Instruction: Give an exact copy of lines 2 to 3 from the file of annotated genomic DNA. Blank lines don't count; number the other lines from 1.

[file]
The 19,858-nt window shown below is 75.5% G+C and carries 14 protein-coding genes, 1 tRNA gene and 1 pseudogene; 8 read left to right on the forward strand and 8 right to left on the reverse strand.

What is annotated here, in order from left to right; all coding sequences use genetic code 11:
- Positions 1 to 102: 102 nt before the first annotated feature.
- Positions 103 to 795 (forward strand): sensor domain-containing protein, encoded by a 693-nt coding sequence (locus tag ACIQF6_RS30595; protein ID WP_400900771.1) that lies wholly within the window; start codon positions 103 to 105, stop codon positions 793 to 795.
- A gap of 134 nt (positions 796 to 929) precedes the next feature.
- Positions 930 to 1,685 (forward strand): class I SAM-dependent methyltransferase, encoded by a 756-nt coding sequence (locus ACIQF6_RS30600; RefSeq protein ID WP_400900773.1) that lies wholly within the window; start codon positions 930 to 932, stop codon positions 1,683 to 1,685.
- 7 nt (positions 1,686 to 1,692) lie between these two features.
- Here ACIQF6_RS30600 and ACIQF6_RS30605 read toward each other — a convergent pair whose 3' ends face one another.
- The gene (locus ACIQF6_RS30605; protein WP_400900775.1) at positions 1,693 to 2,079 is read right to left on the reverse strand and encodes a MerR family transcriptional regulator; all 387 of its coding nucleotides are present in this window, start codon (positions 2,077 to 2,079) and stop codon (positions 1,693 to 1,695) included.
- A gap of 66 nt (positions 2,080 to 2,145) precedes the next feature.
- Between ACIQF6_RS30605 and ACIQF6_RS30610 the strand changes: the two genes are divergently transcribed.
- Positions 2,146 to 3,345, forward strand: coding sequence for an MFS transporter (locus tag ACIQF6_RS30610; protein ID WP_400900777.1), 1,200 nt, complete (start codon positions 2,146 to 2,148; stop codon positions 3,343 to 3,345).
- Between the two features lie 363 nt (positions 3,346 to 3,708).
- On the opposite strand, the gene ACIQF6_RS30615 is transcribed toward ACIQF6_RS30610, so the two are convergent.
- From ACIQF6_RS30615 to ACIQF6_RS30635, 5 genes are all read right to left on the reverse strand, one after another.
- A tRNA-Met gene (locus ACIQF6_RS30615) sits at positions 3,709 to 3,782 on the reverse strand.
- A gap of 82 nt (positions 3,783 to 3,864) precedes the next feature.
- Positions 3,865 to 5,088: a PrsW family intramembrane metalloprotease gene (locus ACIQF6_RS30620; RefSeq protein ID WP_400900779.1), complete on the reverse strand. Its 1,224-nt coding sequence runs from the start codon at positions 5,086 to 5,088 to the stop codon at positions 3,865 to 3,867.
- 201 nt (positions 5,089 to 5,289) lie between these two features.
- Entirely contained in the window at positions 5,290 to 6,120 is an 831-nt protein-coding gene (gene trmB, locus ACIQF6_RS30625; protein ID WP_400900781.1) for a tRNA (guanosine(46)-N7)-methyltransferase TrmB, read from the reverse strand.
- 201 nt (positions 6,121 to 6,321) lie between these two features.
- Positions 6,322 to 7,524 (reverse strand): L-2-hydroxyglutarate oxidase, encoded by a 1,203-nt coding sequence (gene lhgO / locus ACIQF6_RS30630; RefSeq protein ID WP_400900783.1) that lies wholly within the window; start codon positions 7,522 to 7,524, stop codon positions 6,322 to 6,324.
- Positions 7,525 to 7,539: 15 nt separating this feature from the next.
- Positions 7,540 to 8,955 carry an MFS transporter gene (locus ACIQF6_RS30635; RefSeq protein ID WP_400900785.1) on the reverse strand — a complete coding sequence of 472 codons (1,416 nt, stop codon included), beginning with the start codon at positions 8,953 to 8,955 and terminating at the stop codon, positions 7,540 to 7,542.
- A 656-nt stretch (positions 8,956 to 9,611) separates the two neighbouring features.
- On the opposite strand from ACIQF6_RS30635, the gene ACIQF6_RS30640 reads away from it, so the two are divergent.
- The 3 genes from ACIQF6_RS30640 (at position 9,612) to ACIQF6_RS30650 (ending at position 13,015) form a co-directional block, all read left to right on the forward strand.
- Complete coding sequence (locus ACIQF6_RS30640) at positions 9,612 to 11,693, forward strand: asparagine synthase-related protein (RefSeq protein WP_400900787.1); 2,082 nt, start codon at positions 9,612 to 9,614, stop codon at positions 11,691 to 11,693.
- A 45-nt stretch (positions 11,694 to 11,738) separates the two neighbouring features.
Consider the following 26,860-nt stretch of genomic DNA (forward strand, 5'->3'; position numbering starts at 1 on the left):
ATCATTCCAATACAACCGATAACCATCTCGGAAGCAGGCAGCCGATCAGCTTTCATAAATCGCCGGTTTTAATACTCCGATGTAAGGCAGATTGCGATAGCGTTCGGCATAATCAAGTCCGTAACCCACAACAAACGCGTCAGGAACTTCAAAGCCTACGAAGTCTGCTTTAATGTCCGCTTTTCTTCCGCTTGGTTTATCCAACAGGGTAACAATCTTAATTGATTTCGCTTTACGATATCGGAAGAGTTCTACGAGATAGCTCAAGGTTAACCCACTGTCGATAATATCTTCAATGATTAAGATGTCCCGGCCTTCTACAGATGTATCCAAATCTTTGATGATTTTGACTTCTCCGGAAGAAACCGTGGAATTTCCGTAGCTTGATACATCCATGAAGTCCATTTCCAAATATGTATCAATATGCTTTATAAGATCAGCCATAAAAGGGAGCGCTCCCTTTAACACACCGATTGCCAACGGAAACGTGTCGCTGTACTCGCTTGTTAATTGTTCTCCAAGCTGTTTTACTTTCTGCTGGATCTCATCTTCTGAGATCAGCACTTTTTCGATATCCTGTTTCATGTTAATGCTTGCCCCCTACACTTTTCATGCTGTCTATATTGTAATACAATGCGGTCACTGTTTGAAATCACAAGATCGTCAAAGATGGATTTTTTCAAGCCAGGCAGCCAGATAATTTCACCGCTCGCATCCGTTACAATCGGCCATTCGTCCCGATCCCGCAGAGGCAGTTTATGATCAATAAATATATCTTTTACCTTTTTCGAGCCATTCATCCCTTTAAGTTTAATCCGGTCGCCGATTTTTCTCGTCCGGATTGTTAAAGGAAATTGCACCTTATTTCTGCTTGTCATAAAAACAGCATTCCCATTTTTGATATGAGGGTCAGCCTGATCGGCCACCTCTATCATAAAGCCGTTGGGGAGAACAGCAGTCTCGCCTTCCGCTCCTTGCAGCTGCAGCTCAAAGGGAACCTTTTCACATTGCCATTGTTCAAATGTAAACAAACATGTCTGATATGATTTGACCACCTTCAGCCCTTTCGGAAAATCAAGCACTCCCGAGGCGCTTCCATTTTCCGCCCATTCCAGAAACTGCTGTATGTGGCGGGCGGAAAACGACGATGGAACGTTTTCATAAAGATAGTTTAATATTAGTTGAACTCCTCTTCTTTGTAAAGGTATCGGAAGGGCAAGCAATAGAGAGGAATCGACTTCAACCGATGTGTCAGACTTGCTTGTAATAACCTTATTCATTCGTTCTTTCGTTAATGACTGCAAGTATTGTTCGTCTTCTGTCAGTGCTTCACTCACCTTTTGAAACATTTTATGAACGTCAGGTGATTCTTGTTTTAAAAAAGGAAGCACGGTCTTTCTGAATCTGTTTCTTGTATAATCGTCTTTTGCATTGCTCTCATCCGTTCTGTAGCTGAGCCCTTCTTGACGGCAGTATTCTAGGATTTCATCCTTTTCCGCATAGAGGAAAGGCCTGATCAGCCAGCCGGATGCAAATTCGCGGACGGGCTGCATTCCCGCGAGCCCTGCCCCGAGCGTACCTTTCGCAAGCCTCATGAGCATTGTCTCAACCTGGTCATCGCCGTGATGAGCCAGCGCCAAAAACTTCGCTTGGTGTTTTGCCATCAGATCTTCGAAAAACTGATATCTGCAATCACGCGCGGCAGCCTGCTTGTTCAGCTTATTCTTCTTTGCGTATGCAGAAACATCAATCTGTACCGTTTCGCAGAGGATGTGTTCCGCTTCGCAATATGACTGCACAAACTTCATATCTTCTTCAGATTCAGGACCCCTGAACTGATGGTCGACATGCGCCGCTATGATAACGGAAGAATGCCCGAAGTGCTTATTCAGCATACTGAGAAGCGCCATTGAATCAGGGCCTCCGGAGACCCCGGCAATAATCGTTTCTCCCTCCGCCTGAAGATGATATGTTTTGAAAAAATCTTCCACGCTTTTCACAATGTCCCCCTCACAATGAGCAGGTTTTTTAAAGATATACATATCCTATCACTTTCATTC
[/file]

What is annotated here, in order from left to right; all coding sequences use genetic code 11:
- Positions 1 to 102: 102 nt before the first annotated feature.